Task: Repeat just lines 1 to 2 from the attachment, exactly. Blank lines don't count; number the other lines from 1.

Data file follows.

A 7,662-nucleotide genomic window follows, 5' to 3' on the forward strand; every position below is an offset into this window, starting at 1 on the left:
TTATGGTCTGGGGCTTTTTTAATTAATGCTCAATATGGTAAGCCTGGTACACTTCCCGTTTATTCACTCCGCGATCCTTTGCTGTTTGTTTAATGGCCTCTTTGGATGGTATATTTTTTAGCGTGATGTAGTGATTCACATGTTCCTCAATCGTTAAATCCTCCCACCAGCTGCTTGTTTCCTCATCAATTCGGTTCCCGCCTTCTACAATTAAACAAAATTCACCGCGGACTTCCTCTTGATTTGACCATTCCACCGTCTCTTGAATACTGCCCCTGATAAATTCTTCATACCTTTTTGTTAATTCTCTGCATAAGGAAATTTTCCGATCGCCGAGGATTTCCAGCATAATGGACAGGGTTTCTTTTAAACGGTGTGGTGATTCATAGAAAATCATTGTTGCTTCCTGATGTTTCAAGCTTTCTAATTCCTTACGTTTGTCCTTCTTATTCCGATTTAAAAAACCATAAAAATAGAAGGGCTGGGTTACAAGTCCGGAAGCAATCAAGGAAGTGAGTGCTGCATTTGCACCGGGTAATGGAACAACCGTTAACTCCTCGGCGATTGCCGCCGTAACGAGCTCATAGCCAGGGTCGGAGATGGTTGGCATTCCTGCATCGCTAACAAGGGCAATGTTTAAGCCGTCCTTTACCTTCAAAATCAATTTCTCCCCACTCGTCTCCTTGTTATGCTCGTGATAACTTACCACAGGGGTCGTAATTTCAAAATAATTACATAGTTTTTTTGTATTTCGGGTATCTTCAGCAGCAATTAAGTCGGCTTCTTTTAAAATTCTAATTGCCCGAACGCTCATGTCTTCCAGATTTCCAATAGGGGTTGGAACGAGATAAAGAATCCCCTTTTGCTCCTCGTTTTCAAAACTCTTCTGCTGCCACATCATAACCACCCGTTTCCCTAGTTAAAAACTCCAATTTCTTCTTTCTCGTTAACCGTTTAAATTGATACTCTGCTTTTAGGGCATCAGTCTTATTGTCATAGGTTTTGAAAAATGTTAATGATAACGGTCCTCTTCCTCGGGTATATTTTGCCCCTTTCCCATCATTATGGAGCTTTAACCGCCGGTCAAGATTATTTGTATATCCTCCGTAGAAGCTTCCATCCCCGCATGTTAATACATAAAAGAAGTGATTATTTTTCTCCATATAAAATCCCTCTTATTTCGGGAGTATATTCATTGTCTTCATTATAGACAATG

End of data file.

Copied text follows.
A 7,662-nucleotide genomic window follows, 5' to 3' on the forward strand; every position below is an offset into this window, starting at 1 on the left:
TTATGGTCTGGGGCTTTTTTAATTAATGCTCAATATGGTAAGCCTGGTACACTTCCCGTTTATTCACTCCGCGATCCTTTGCTGTTTGTTTAATGGCCTCTTTGGATGGTATATTTTTTAGCGTGATGTAGTGATTCACATGTTCCTCAATCGTTAAATCCTCCCACCAGCTGCTTGTTTCCTCATCAATTCGGTTCCCGCCTTCTACAATTAAACAAAATTCACCGCGGACTTCCTCTTGATTTGACCATTCCACCGTCTCTTGAATACTGCCCCTGATAAATTCTTCATACCTTTTTGTTAATTCTCTGCATAAGGAAATTTTCCGATCGCCGAGGATTTCCAGCATAATGGACAGGGTTTCTTTTAAACGGTGTGGTGATTCATAGAAAATCATTGTTGCTTCCTGATGTTTCAAGCTTTCTAATTCCTTACGTTTGTCCTTCTTATTCCGATTTAAAAAACCATAAAAATAGAAGGGCTGGGTTACAAGTCCGGAAGCAATCAAGGAAGTGAGTGCTGCATTTGCACCGGGTAATGGAACAACCGTTAACTCCTCGGCGATTGCCGCCGTAACGAGCTCATAGCCAGGGTCGGAGATGGTTGGCATTCCTGCATCGCTAACAAGGGCAATGTTTAAGCCGTCCTTTACCTTCAAAATCAATTTCTCCCCACTCGTCTCCTTGTTATGCTCGTGATAACTTACCACAGGGGTCGTAATTTCAAAATAATTACATAGTTTTTTTGTATTTCGGGTATCTTCAGCAGCAATTAAGTCGGCTTCTTTTAAAATTCTAATTGCCCGAACGCTCATGTCTTCCAGATTTCCAATAGGGGTTGGAACGAGATAAAGAATCCCCTTTTGCTCCTCGTTTTCAAAACTCTTCTGCTGCCACATCATAACCACCCGTTTCCCTAGTTAAAAACTCCAATTTCTTCTTTCTCGTTAACCGTTTAAATTGATACTCTGCTTTTAGGGCATCAGTCTTATTGTCATAGGTTTTGAAAAATGTTAATGATAACGGTCCTCTTCCTCGGGTATATTTTGCCCCTTTCCCATCATTATGGAGCTTTAACCGCCGGTCAAGATTATTTGTATATCCTCCGTAGAAGCTTCCATCCCCGCATGTTAATACATAAAAGAAGTGATTATTTTTCTCCATATAAAATCCCTCTTATTTCGGGAGTATATTCATTGTCTTCATTATAGACAATG